Around Marquette, NE (pop.215) you can find fields of corn and soybeans that stretch seemingly forever, punctuated at mile increments by straight roads named things like L or 24.
You can also find progressive ranchers who blocked the Keystone pipeline by raising environmental awareness, a 75 year old organic farm, a landscape visionary who has been re seeding the prairies by hand, and a Victorian home perched on concrete blocks that is home to artists from all over the world each April-November.
The tiny town is an oasis of eccentric thinkers and visionaries nestled in the midst of social and spatial monocultures.
In the Al Hajar Mountains, at the eastern edge of the Arabian Desert, rain comes rarely, and when it does, in floods. When the clouds burst, rain skitters from the slopes like oil from a griddle, gathers into rivulets and swiftly moving sheets, and tumbles into the ditches. Ancient desert dwellers built networks of aqueducts and underground tunnels to funnel the water to their crops. Oases of mango, date palm, sweet lemon, and lime still persist on this system. On most adjacent slopes, however, the only traces of green are a few thorny locust trees, whose roots can descend more than a hundred feet in search of groundwater.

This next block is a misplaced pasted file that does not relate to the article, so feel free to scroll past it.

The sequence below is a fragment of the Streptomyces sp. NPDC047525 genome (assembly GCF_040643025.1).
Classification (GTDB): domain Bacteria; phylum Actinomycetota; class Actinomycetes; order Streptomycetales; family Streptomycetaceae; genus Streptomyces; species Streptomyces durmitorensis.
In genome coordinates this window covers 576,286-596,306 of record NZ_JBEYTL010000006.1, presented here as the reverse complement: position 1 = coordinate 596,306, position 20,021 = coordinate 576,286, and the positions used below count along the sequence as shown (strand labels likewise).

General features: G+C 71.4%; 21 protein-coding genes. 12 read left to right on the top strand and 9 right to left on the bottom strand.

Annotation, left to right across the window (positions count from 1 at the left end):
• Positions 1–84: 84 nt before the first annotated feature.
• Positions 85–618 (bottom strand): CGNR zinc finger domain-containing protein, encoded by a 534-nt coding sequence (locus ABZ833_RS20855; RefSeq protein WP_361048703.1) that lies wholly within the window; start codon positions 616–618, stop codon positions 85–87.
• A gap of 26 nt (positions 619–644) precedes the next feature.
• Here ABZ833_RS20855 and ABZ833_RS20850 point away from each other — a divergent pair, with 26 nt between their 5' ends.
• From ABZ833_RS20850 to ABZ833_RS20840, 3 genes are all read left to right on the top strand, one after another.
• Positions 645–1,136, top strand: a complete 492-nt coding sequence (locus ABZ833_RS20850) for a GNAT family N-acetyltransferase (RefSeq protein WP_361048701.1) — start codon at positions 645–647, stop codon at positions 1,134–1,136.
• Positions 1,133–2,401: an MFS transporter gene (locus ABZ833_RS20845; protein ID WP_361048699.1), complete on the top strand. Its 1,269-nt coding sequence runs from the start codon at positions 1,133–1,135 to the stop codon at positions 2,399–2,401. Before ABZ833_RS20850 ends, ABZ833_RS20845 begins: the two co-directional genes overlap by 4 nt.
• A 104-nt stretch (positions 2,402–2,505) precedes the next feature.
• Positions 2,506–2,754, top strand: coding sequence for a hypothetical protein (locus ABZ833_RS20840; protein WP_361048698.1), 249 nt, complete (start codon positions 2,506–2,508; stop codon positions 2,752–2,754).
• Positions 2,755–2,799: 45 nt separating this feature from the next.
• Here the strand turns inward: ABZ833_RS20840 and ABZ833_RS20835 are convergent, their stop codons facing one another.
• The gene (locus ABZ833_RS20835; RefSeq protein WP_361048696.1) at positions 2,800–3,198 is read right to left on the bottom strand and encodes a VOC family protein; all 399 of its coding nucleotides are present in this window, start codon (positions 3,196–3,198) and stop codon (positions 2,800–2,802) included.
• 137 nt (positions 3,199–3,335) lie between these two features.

These oases, whether walled off from the surrounding sands or fields, are fed by real and metaphoric streams with whatever can be collected—whether in cisterns or in suggestions, complimented by colors, patterns and visions of earthly bounty on tiles or, the ultimate portable paradise, woven carpets.
The scales seem at odds with one another—the small dissonant practices facing dominant mode and the mega scale. Oasis establishes a place to let alternates take hold– re seeding the prairies, providing culture, food, fuel, shade, and shelter. This Oasis proposes that we can fertilize the soil and the soul, and cool the atmosphere in more ways than one. Big change starts with the smallest steps, and building out this oasis, starts with a place to cool down on a hot day.